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Spandorfer J, Pohl C, Nasca T, Rattner SL, eds. Professionalism in Medicine : A Case-Based Guide for Medical Students. Cambridge: Cambridge University Press; 2010.

Thomas Jefferson University

Video: Principle of Patient Welfare | Commentaries

A Medical Student Perspective

As a medical student, my quality of life depends on finding balance between work responsibilities and personal needs. However, my professional standing seems to depend on my work ethic and the sacrifices I'm willing to make for my training.

What might be the negative repercussions of a student choosing to leave her shift when she feels too tired or stressed out? Students often know the most about a patient's social and emotional state, so leaving without adequately signing out psychosocial issues could compromise patient care. Some patients may prefer to have a student present for support during procedures or in family meetings. The student's absence may affect the patients' perception of their care. Less time spent with patients could also result in missed learning opportunities. The grueling environment of clinical rotations may be a requisite "initiation" for the life-or-death decisions that will come in the years ahead.

When faced with a difficult decision on the wards, perhaps the most salient consequence for students is a poor evaluation. Medical students confronting ethical dilemmas often make decisions based on how their residents will evaluate them.1 Most strive to be a "team-player" and are reluctant to speak up about moral conflicts fearing it will reflect poorly on performance.2 Even when work obligations are complete, leaving a shift without offering additional help risks being perceived as uncommitted and lazy. Nevertheless, students making every effort to be a "team-player" may find themselves compelled to doing things they feel are unethical and counter-productive to their learning.1 The first time a student is asked to do a difficult procedure can result in failed attempts and suffering for the patient.1 Working extra hours while sleep deprived can compromise learning and health. Sleep loss from a night on-call has been shown to impair cognitive performance3, increase risk for motor vehicle accidents4, and may be contributing to the high rates of depression and anxiety among medical students.5 Psychological distress can lead to poor academic performance and decreased empathy towards patients.5 Sleep loss and subsequent poor quality of life, therefore, can interfere with the very reason we train to be doctors -- to provide the best possible care for our patients.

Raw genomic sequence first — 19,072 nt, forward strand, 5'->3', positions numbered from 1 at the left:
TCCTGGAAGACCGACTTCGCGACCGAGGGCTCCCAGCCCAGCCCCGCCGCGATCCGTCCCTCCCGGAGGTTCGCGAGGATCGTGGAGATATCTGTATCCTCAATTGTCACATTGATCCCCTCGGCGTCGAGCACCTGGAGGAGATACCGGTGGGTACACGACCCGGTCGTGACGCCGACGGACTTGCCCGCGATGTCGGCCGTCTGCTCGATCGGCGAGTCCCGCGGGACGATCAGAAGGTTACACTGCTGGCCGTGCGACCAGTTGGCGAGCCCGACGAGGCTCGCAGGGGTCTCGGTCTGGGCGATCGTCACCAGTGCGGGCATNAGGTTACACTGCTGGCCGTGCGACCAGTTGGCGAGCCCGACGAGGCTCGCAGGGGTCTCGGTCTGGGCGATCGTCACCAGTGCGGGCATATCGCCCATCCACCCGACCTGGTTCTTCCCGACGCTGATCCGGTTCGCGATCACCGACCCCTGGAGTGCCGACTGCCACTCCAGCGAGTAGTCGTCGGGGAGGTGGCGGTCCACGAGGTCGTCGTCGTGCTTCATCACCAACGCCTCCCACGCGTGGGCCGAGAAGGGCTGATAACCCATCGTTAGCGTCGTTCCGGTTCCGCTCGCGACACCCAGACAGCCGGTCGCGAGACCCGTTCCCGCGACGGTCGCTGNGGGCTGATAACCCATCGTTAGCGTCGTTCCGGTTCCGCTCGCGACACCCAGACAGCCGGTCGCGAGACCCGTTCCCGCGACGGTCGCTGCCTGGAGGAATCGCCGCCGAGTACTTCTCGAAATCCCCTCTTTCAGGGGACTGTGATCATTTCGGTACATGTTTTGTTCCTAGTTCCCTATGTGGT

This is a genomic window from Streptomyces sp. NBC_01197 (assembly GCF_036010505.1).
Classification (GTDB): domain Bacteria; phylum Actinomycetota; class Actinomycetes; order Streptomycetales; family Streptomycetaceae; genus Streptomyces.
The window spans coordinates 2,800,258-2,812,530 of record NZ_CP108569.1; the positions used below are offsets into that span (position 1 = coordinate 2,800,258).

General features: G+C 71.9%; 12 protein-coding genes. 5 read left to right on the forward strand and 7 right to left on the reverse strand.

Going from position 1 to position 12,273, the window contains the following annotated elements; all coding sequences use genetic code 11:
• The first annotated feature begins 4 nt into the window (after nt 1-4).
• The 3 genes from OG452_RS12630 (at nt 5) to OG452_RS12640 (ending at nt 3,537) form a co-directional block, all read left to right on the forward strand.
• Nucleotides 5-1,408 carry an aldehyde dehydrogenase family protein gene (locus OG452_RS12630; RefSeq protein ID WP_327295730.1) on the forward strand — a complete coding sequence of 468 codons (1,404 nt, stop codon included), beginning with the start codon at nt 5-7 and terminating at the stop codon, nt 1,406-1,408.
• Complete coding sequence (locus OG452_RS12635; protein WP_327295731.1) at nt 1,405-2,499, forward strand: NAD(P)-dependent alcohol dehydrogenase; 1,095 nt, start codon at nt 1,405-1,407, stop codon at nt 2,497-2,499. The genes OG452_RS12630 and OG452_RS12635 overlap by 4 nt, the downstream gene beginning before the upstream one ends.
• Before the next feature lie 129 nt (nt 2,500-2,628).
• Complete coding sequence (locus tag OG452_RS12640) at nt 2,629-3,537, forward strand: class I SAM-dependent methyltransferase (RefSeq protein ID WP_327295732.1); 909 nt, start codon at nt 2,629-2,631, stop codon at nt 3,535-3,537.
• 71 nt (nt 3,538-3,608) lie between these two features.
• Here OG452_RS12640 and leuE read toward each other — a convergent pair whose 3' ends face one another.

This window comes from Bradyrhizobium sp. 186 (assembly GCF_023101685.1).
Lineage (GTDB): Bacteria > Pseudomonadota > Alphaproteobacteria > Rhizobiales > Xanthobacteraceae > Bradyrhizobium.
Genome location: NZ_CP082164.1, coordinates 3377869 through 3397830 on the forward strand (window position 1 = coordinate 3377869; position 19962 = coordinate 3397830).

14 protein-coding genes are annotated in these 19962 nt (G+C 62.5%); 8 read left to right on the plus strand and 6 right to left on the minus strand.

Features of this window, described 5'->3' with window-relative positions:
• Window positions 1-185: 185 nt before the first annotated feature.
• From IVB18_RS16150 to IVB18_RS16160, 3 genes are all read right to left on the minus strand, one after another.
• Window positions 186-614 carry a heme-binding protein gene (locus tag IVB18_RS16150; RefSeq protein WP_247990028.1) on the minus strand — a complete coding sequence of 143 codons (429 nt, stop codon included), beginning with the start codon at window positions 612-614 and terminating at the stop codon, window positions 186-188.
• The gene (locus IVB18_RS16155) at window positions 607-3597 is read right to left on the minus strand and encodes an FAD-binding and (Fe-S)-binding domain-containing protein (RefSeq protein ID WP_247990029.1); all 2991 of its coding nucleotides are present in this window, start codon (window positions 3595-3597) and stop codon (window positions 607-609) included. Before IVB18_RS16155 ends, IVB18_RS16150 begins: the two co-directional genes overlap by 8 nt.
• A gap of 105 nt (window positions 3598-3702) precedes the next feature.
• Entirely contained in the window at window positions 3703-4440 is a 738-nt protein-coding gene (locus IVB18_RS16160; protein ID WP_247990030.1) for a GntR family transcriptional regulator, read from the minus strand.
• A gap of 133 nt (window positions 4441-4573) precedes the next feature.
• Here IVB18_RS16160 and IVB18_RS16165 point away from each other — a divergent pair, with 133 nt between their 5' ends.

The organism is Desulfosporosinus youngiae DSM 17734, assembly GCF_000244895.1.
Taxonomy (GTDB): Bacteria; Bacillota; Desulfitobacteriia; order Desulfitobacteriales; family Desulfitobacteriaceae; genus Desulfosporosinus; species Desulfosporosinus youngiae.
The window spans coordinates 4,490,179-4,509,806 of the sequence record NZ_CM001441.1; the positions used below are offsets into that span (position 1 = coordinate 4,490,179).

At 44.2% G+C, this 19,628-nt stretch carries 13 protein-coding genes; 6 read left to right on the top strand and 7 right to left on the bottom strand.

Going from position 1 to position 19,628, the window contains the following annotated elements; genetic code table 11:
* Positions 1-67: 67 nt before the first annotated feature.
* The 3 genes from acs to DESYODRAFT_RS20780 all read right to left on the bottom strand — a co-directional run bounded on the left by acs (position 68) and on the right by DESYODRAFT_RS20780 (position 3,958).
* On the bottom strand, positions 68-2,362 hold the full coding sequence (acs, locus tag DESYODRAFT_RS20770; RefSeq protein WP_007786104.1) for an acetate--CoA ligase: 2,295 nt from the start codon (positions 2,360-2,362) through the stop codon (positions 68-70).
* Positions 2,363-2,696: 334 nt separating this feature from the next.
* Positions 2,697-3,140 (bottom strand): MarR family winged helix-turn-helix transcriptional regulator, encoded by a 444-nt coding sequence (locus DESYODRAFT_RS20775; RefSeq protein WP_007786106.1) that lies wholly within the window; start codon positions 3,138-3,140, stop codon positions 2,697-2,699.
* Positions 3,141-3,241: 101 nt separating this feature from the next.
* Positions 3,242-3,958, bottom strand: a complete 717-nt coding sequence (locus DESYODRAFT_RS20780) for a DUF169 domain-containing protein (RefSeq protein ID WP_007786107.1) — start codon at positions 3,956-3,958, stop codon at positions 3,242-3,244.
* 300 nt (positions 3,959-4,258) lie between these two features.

Perhaps finding the courage to address the dilemmas we face is a step in the right direction? The fear of being poorly judged for simple decisions, like eating lunch or asking to leave, is real. However, the assumption that drives that fear is often irrational. Most of my residents and attendings are reasonable people who understand my need to eat and sleep. One of my greatest epiphanies was realizing this obvious fact: the only way my resident can know that I'm done with my work and ready to leave is to tell them! So, when I'm exhausted on post-call days, I have found what often works is simply asking my resident if there's anything else I can do before I leave. This can be an effective and sensitive approach to finding balance between supporting my team and advocating for my personal health.


  1. Christakis DA, Feudtner C. Ethics in a short white coat: the ethical dilemmas that medical students confront. Academic Medicine 1993;68:249-54.

  2. Caldicott CV, Faber-Langendoen K. Deception, discrimination, and fear of reprisal: lessons in ethics from third-year medical students. Academic Medicine, 2005;80:866-73.

  3. Halbach, MM, Spann, CO, Egan, G. Effect of sleep deprivation on medical resident and student cognitive function: A prospective study. American Journal of Obstetrics & Gynecology 2003;188:1198-1201.

  4. Barger, LK, Cade, BE, Ayas, NT, Cronin, JW, Rosner, B, Speizer, FE, Czeisler CA; Harvard Work Hours, Health, and Safety Group. Extended work shifts and the risk of motor vehicle crashes among interns. New England Journal of Medicine, 2005;352:125–134.

  5. Dyrbye, LN, Thomas, MR, Shanafelt, TD. Systematic Review of Depression, Anxiety, and Other Indicators of Psychological Distress Among U.S. and

  6. Canadian Medical Students. Academic Medicine, 2006,81:354-373.

Meghan Gould
4th year medical student
University of California, San Francisco